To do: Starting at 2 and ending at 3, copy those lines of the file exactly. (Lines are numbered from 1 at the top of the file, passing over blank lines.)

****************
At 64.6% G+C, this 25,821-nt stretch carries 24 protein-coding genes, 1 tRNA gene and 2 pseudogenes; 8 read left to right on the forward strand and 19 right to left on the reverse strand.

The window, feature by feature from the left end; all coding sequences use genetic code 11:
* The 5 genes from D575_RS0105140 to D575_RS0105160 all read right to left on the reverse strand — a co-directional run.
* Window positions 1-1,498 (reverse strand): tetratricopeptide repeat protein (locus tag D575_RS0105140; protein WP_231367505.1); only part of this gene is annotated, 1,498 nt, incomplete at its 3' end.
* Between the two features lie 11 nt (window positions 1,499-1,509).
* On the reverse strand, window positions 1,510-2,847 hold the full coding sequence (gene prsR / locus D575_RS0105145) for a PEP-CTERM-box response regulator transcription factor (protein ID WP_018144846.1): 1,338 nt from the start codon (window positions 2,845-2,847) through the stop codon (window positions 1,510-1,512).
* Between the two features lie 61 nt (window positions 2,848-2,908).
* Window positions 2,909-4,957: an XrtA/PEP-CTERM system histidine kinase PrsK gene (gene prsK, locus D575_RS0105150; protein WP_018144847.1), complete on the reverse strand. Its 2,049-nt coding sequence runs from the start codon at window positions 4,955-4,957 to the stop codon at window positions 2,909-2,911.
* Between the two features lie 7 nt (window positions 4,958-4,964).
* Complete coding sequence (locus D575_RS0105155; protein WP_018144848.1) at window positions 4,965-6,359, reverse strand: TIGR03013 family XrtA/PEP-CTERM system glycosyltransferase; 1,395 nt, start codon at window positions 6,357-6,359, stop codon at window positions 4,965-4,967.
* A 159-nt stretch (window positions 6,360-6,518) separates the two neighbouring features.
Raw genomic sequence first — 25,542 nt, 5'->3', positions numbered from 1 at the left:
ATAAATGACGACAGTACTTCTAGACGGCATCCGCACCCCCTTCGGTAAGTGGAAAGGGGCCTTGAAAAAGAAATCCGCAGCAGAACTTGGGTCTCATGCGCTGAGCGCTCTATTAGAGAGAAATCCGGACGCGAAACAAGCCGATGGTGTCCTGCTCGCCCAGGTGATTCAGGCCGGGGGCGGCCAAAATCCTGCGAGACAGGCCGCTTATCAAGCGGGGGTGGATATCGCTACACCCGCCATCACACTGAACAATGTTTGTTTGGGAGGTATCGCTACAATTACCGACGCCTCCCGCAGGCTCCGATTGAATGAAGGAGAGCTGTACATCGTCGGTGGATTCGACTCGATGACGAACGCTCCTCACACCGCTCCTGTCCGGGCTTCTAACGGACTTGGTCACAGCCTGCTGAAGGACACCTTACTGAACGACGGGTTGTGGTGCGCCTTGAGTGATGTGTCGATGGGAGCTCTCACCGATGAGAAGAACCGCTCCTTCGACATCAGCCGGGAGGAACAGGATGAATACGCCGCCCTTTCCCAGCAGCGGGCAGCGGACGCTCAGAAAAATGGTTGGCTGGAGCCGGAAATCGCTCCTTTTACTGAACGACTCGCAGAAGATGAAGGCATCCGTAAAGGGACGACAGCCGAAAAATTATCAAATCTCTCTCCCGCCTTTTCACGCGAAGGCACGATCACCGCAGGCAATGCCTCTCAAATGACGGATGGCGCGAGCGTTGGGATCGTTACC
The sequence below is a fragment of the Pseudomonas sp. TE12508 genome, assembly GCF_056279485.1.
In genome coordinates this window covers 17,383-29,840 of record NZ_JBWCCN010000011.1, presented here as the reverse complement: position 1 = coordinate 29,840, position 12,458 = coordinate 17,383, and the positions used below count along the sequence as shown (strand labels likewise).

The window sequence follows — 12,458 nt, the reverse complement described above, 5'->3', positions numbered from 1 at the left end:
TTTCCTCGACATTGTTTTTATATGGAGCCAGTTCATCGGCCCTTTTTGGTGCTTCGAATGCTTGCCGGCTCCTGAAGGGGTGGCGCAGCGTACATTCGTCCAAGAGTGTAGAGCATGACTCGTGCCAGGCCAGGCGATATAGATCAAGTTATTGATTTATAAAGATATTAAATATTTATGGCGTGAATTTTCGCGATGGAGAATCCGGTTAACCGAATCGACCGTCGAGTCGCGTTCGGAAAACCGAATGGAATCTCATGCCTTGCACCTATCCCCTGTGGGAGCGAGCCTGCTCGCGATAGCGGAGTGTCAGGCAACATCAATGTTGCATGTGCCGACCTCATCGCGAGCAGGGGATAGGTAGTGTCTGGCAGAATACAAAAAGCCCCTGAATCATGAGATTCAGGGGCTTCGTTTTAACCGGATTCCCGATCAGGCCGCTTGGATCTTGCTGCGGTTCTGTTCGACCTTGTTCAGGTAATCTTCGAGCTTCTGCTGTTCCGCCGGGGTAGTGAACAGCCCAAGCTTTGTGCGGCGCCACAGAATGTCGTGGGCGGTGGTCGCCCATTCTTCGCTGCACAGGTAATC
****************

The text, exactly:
The window, feature by feature from the left end; all coding sequences use genetic code 11:
* The 5 genes from D575_RS0105140 to D575_RS0105160 all read right to left on the reverse strand — a co-directional run.